I open my eyes to the after-party scene, plastic beer cups half-filled with floating cigarette stubs, sleeping bodies scattered on piles of velvet curtains, the sagging couch, the floor, snores rising.
“Come on, we gotta walk the pony!”
“Walk the pony?”
Tony gestures to the windows all around. In the night, as we partied, fresh snow fell. The Minneapolis warehouse district, coated in white.
I rub my eyes, find my coat, and off we go, down the freight elevator with the pony into the dawn. Tony, the pony and I leave tracks as we pass empty warehouses and cross over the railroad tracks, down Washington Avenue, past a liquor store. A life-size statue of a white horse stands in the liquor store window. The live pony stops at the white horse in the window. The pony nods. The white horse in the window doesn’t nod. We continue on our way as the sun rises orange over the empty city, over the railroad tracks and back to Olympia.
The play is over. It’s time to take the pony home to wherever home is. Perhaps, I think, the Como Park Petting Zoo. The cold has cracked. It’s frigid as we stand, Peter, Tony, Colin, Paul, Giselle and I, out in the fifteen-below, in a parking lot near the New French Café (on the corner of 4th St. and 2nd Ave.N.), trying to coax the pony into the trailer. The pony will not go. We try sweet talk. We try leading, we try pushing. We try gently slapping the rump. The pony will not go. Our noses dripping, then numb. Our fingertips freezing. We stamp our feet, we hug ourselves, we shout in steaming clouds. We pat the pony harder on the rump. The pony will not go. It stands still as the horse in the liquor store window. Tony Thomas pulls from his pocket a peppermint, a cigarette, a pipe, and offers them to the pony’s nose, encouraging it to step towards the dark mouth of the trailer. The pony will not go. Not one hoof on the ramp. Not one foot near.
From the theater, Giselle runs back with a broom, a bouquet, a candle, and entices with threats, blossoms, scented wax. The pony will not go. Paul brings pots and pans and bangs. The pony will not go. I stand with hands deep in my army surplus coat watching, no bright ideas from me. The pony will not go. We are frozen, tired, hungover and hungry. We want to go home and learn the lines for our next roles. The pony will not go. Finally Peter Scangarello says, “Everyone. Stop. Backup. Step aside. Just leave us alone for one moment.”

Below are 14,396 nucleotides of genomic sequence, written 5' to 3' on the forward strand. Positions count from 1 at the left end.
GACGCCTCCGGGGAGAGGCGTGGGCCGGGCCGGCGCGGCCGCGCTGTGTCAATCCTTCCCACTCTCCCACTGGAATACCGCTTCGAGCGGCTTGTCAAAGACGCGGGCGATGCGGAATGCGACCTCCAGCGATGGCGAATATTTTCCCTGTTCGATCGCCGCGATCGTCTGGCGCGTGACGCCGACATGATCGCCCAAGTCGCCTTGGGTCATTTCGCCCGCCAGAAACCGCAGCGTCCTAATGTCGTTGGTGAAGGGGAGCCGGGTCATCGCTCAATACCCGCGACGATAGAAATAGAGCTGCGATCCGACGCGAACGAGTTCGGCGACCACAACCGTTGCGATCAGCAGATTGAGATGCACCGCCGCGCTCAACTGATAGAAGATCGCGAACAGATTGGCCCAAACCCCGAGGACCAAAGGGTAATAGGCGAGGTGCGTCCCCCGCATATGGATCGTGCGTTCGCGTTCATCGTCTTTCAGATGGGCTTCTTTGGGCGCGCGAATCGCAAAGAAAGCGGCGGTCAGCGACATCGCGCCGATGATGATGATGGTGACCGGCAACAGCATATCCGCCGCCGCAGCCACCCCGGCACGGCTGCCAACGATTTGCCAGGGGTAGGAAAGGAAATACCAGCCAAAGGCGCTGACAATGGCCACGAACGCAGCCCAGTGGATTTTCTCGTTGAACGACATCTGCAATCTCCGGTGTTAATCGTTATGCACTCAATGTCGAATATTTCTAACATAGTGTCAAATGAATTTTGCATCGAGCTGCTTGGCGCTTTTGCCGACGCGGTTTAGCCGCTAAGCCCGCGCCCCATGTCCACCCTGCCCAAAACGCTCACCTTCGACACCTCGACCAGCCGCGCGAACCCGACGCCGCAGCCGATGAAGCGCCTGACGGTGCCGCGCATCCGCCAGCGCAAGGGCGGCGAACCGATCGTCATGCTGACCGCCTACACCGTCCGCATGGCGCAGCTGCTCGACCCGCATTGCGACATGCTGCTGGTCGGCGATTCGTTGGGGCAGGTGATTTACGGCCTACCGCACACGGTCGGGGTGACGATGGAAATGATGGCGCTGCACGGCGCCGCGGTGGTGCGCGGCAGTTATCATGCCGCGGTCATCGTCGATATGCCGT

We back off, obeying our director. Peter puts his mouth to the pony’s ear. We cannot hear what Peter says to the pony. We see him gesturing as he repeats.
The pony nods and goes up the ramp into the trailer.
I did not know till thirty-five years later that the pony was not a pony. The pony was an old paint. And the pony was not going home. Or perhaps home. I learned, years later, from Mim, that the pony had come from a petting zoo and was going to the glue factory. The Clown Show gave it a few more weeks onstage…
No wonder he did not want to walk up that ramp.
I still don’t know what Peter Scangarello whispered to that pony. Some loving thing he’d later whisper to Mim when he got home from Olympia? Some Italian lullaby his grandma sang to him that he’d later sing to his baby girl? I’ll never know since Peter followed the pony a few years after, but perhaps he whispered, “Go fuck ‘em in the heart, fuck em in the heart, fuck em in the heart!”
-Heidi Arneson is a many-armed troublemaker. She first stepped on stage at age three. Now she paints, writes and performs in an attic studio that she finished by hand. She just published her first novel, INTERLOCKING MONSTERS, available from Amazon Books.